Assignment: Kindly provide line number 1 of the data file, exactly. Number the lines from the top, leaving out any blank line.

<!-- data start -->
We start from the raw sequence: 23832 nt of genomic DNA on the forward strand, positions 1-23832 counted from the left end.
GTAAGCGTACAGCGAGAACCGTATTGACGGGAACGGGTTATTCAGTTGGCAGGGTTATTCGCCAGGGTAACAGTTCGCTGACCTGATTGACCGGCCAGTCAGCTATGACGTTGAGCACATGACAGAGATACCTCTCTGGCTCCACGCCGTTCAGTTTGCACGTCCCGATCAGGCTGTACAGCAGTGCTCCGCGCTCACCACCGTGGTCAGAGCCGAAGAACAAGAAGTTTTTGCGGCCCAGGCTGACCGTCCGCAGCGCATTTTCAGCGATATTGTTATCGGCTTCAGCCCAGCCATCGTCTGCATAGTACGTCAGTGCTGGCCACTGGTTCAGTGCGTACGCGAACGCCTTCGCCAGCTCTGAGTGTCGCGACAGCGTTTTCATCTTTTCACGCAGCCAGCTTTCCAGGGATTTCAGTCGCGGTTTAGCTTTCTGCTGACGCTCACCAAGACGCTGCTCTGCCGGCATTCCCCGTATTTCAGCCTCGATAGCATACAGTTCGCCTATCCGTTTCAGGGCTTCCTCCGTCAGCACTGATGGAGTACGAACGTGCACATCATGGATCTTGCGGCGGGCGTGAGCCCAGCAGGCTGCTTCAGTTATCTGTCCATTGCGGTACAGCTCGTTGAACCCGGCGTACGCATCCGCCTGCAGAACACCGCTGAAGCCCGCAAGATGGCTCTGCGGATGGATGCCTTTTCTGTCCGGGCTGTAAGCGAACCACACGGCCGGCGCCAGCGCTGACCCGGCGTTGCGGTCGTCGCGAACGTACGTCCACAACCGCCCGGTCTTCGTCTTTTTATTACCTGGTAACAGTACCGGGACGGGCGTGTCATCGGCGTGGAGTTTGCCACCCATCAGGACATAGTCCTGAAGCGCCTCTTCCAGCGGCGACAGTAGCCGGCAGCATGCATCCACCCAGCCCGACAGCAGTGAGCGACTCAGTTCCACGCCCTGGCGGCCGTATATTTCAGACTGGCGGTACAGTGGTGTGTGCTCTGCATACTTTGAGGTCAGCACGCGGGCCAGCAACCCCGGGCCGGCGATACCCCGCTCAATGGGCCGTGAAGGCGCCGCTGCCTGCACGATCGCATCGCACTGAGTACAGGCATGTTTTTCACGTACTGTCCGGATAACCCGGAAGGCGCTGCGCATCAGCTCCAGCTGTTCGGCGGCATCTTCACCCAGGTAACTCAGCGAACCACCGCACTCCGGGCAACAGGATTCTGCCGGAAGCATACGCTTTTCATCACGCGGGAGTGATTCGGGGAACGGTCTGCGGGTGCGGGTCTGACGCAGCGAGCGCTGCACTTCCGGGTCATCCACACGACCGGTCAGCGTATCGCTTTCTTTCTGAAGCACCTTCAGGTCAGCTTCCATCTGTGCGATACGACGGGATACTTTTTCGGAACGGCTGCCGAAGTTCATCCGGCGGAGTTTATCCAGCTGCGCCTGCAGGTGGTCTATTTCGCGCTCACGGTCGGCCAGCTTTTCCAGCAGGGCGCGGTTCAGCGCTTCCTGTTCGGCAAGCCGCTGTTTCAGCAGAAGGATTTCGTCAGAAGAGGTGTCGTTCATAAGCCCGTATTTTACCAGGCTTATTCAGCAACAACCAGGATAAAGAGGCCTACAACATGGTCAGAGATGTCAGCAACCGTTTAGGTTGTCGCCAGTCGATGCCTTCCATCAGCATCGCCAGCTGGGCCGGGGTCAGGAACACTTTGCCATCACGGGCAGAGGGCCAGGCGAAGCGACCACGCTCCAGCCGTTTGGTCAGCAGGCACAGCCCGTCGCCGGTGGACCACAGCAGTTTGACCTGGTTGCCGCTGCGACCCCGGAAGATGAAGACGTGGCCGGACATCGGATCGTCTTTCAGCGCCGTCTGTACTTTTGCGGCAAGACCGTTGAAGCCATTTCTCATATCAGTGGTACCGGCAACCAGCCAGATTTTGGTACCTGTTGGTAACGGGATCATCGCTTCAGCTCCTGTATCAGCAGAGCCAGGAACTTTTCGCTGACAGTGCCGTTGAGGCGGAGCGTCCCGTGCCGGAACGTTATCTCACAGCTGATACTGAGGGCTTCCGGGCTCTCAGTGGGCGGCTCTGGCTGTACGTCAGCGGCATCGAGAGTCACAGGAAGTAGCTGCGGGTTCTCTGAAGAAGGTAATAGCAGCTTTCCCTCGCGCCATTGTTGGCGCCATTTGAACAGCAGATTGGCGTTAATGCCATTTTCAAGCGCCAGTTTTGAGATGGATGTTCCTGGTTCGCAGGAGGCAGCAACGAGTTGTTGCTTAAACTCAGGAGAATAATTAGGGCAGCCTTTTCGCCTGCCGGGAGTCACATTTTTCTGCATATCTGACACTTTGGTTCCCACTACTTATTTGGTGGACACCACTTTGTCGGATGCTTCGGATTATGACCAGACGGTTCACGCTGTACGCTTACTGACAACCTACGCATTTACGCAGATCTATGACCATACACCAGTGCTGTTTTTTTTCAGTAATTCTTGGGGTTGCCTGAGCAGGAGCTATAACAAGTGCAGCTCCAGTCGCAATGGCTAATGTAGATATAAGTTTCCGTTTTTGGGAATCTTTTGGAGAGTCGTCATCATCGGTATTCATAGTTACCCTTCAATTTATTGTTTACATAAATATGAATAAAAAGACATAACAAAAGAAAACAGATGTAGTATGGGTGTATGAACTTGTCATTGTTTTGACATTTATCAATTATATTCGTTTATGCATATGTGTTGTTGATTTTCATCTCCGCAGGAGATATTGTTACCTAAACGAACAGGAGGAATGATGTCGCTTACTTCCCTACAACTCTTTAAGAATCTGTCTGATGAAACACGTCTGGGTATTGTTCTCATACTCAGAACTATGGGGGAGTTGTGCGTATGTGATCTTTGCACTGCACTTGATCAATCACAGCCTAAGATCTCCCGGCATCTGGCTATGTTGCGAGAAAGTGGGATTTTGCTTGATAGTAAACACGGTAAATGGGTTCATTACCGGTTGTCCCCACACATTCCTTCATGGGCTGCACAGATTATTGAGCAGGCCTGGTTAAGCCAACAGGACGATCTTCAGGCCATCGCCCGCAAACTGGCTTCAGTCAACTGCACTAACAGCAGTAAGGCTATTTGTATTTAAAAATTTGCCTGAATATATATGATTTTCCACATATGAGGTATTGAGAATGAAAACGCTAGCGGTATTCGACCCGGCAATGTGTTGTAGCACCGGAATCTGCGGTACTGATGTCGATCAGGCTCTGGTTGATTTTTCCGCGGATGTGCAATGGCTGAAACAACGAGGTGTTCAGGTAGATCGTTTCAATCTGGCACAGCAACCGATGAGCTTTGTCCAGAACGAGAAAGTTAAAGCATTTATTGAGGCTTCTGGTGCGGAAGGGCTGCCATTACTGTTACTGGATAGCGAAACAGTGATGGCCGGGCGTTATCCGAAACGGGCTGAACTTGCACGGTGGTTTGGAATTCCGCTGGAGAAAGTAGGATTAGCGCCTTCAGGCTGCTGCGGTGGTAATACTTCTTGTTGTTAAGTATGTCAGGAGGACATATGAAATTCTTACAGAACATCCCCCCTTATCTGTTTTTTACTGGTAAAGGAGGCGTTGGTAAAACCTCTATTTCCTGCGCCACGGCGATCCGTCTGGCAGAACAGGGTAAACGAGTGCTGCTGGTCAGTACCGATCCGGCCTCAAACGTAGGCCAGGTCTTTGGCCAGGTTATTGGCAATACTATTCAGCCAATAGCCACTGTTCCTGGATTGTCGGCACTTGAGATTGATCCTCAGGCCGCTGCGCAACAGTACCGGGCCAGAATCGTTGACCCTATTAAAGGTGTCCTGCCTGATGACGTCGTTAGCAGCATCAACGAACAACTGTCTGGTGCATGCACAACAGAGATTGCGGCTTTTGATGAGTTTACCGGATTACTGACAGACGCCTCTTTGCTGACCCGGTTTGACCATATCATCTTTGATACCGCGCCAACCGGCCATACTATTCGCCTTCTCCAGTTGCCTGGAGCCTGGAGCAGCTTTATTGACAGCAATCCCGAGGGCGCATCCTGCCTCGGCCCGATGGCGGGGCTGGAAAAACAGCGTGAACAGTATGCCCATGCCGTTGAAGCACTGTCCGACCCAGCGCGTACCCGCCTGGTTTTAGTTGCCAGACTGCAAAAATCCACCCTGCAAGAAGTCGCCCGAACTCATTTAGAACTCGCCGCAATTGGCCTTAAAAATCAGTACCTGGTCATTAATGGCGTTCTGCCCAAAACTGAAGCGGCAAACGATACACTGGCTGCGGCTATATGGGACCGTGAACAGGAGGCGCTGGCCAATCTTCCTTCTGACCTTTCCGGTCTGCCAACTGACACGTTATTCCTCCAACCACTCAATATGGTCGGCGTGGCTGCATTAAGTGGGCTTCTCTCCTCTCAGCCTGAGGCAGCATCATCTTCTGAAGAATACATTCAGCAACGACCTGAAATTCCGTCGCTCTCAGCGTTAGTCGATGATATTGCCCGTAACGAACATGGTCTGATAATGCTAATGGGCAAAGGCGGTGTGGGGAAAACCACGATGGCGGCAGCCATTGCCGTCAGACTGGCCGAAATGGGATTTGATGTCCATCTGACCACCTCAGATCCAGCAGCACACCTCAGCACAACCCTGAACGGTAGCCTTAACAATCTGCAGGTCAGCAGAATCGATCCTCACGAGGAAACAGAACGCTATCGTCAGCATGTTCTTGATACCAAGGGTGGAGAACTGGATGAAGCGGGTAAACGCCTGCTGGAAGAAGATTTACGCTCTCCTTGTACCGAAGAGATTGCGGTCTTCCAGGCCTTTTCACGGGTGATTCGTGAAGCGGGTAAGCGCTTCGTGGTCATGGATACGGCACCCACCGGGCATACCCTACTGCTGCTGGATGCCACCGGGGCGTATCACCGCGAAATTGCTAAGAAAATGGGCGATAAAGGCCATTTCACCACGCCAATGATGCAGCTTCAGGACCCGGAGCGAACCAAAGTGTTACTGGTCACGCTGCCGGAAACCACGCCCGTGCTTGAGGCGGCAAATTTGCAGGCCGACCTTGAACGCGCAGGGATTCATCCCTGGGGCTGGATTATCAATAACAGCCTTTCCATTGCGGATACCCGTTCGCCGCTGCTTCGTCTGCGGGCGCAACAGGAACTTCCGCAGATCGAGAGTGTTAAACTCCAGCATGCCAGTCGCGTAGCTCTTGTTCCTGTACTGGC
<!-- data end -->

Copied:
We start from the raw sequence: 23832 nt of genomic DNA on the forward strand, positions 1-23832 counted from the left end.